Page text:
Australia's second-longest serving prime
minister. He enjoyed great popularity as President of the ACTU for ten
years before entering federal politics in 1980. Within three years he
was prime minister and won a Labor record of four terms. His legacy
includes the Accord, resulting in better industrial relations, the
beginning of industry restructuring, and financial deregulation. The
1980s saw a change of direction in the government, resulting in a much
more competitive, outward looking, independent Australia.
Robert James Lee Hawke was born in
Bordertown, South Australia on December 9, 1929. His father was a
clergyman, and the family moved around the country, finally settling in
Subiaco, Western Australia, where Hawke met his wife-to-be, Hazel
Masterson. At university in Perth, he began to take an interest in
politics, not altogether surprisingly as his uncle had been Western
Australian premier from 1953-59. Graduating with a Law degree, Hawke
worked for Vacuum Oil Company before winning a prestigious Rhodes
Scholarship to Oxford University. One of the terms of the scholarship
was that he remain a bachelor, so he and Hazel did not marry until 1956,
having been engaged for six years. They have three children.
At Oxford, Hawke wrote a thesis on
Australia's Conciliation and Arbitration system. In early 1956 he
returned to Australia and took up a research scholarship at the
Australian National University in Canberra, but after two years he
abandoned academic life and became research officer for the Australian
Council of Trade Unions in Melbourne.
In 1963 Hawke unsuccessfully contested
the federal seat of Corio against the popular former Olympic cycling
champion Hubert Opperman. He became president of the Australian Council
of Trade Unions (ACTU) in 1969, and encouraged closer co-operation
between white- and blue-collar unions. Hawke's high profile in the 1972
"It's Time" campaign and his five years as national president
of the Australian Labor Party made him an obvious choice for federal
politics. In 1980 Hawke was elected to federal parliament as member for
the seat of Wills.
The leader of the Labor opposition, Bill
Hayden, appointed him shadow Minister of Industrial Relations, a natural
choice with his ACTU background. In February 1983, just hours before
Malcolm Fraser called for a double dissolution, Hawke replaced Hayden as
leader of the Labor party. In the March 1983 elections, Labor was
returned to power with one of the best majorities ever. This in large
measure can be attributed to Hawke's personal popularity as a successful
trade union leader and a family man. Labor faced a Senate where the
balance of power was held by the Democrats.
One of Hawke's first moves was to halt
the construction of the Franklin River Dam in Tasmania. He also devalued
the Australian dollar to stop the outflow of capital and reduce the
budget deficit. Within five weeks of his election, Hawke presided over
the Summit Conference of business, unions and government
representatives. This non-confrontationist approach in formulating a
national economic strategy held great promise. Hawke's popularity rating
The Accord, the Government agreement with
the unions on prices and incomes, resulted in better industrial
relations and wage restraint. Strike action was halved between 1983-86,
in comparison with the previous twenty-five years, comparing favourably
with the international norm. Medicare was introduced as part of the
Accord agreement. Since it was first formulated, the Accord has evolved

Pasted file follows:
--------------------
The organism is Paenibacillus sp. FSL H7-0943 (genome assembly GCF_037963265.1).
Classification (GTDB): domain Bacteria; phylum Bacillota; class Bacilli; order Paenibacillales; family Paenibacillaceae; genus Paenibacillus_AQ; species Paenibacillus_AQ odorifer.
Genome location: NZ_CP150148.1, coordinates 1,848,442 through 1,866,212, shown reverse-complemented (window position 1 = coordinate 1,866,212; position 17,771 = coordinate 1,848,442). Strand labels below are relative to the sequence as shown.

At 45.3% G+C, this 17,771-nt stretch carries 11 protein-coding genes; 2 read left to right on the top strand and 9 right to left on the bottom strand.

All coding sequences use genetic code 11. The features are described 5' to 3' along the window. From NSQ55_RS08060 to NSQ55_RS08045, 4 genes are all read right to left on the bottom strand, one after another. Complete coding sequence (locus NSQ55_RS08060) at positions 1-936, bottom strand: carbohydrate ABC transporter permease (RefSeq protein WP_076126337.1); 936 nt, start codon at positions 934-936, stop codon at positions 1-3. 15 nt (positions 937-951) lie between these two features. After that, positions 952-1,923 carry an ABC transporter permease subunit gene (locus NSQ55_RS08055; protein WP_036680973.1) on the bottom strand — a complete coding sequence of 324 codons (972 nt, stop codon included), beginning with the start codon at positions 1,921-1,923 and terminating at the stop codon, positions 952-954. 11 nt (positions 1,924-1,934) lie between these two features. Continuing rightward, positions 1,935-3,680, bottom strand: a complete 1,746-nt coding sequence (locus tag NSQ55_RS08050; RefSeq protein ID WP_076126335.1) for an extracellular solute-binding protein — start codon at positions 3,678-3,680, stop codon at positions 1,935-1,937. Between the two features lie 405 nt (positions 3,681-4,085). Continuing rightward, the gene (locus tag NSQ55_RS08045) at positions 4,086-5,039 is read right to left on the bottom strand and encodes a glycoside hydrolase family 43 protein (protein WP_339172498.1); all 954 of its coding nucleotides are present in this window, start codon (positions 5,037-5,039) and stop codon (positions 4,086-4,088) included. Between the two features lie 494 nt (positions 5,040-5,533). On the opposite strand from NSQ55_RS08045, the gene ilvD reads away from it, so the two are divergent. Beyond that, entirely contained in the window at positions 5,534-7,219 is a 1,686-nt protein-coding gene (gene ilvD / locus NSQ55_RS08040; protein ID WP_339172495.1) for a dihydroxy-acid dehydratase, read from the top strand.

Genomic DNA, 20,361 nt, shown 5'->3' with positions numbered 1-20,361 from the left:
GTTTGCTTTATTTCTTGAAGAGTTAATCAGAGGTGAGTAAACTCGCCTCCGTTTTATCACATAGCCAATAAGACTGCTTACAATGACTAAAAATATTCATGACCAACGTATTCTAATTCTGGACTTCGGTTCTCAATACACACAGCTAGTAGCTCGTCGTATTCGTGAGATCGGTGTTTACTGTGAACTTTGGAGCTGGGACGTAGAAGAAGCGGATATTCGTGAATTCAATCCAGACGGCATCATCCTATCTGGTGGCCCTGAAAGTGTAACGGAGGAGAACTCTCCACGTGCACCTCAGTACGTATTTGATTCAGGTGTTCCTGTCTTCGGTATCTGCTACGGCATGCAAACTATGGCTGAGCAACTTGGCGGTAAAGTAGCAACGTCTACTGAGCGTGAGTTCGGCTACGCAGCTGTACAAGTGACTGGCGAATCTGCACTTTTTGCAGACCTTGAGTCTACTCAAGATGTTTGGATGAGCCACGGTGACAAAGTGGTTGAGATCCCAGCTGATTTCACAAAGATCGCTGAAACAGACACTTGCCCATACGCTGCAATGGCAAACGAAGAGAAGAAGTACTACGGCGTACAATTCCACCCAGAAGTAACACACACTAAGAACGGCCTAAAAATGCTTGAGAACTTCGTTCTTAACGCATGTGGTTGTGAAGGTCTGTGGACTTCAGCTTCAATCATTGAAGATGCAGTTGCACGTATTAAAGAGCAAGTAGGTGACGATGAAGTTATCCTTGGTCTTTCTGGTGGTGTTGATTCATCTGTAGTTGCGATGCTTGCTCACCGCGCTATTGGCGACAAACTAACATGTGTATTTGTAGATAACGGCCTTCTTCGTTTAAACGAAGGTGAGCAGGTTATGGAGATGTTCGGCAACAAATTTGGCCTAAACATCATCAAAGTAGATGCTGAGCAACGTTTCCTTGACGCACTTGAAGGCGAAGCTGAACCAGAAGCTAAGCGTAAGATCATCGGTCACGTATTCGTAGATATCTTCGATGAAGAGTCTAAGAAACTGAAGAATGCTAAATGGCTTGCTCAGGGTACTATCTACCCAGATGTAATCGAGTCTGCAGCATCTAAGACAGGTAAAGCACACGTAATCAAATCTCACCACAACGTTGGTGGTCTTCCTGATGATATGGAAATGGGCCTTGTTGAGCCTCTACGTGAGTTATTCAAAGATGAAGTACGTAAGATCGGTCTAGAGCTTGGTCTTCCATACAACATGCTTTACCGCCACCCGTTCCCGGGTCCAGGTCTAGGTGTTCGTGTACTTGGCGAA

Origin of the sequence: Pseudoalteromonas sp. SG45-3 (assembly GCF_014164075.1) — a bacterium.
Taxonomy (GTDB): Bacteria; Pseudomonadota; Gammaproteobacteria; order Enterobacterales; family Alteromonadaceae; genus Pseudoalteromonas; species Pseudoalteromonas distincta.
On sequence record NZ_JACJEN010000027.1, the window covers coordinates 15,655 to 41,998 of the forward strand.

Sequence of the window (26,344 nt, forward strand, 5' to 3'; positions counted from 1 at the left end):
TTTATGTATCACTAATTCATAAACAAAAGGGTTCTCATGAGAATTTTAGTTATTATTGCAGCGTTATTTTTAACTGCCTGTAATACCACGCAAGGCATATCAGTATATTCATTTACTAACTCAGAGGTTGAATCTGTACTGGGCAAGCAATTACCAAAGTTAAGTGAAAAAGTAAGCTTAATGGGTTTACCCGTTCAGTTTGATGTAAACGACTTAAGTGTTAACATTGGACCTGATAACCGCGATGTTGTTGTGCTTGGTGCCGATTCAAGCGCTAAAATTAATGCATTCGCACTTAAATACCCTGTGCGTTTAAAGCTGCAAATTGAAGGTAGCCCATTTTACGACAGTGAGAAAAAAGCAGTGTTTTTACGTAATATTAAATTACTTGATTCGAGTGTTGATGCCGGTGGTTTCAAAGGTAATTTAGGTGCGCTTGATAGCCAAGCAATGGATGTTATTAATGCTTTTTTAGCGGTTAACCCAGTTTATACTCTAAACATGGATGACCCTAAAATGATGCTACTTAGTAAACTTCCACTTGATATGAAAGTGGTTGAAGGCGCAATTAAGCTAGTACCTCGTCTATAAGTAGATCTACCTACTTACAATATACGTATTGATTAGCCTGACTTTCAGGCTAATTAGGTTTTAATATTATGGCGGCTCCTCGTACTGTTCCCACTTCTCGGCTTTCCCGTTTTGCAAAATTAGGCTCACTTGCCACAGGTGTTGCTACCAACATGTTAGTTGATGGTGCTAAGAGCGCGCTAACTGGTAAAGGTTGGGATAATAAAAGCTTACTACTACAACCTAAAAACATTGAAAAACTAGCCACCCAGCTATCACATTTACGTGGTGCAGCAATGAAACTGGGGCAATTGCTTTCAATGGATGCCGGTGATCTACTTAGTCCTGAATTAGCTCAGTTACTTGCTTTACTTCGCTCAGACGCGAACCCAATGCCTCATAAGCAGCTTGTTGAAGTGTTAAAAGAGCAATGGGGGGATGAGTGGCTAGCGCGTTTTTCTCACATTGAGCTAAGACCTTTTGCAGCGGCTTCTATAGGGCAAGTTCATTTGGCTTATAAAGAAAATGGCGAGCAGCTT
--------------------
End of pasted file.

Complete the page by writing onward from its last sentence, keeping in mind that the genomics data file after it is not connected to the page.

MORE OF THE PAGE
to meet changing pressures on the economy.
In December 1983, treasurer Paul Keating
announced the float of the Australian dollar and the abolition of
exchange controls, which was followed by deregulation of interest rates
and the entry of foreign banks. Hawke and treasurer Keating recognised
that the 1980s internationalisation of the world economy demanded a new
outlook. Industry began a process of restructuring to eliminate
inefficient work practices, and wage rises were linked to greater
productivity. Job losses added to a worsening unemployment situation,
which by 1990 had grown to ten per cent.
The stock market crash in October 1987,
massive depreciation of the floating Australian dollar, and heavy
borrowing all led to a dramatic rise in Australian foreign debt. The
Hawke government sought ways of reducing the budget deficit by
privatising sections of Australian industry. Qantas, Australian Airlines
, Telecom and Australia Post were put on a more commercial footing.
In foreign affairs, Hawke supported the
ANZUS Alliance. He tried to heal the breach between the United States
and New Zealand when the latter refused American nuclear warships entry
into port. Australia's overseas aid fell to its lowest level in twenty
five years. In 1991, Hawke handled Australia's involvement in the Gulf
War with great diplomacy.
Hawke won a record number of terms as
prime minister. In December 1984 he defeated Peacock, but with a reduced
majority. He subsequently won the 1987 election against severe divisions
within the Liberal/National Coalition as well as the 1990 election, even
though Australia was in recession.
After Bob Hawke's triumphant fourth-term
victory there were rumours that he was about to retire and hand over to
Keating, who had been deputy prime minister since April 1990. When he
failed to do so, a leadership challenge became inevitable. On the second
challenge, in December 1991, Hawke was defeated by Keating. He resigned
from parliament in 1992 and has since undertaken current-affairs media
work and published his memoirs.
Bob Hawke was a popular prime minister
who said that he wanted to be remembered as "the larrikin trade
union leader who perhaps had sufficient common sense and intelligence to
tone down his larrikinism and behave in a way that a prime minister
should . . . a bloke, not essentially changed by high office . . . but
who in the end was principally a dinky-di Aussie."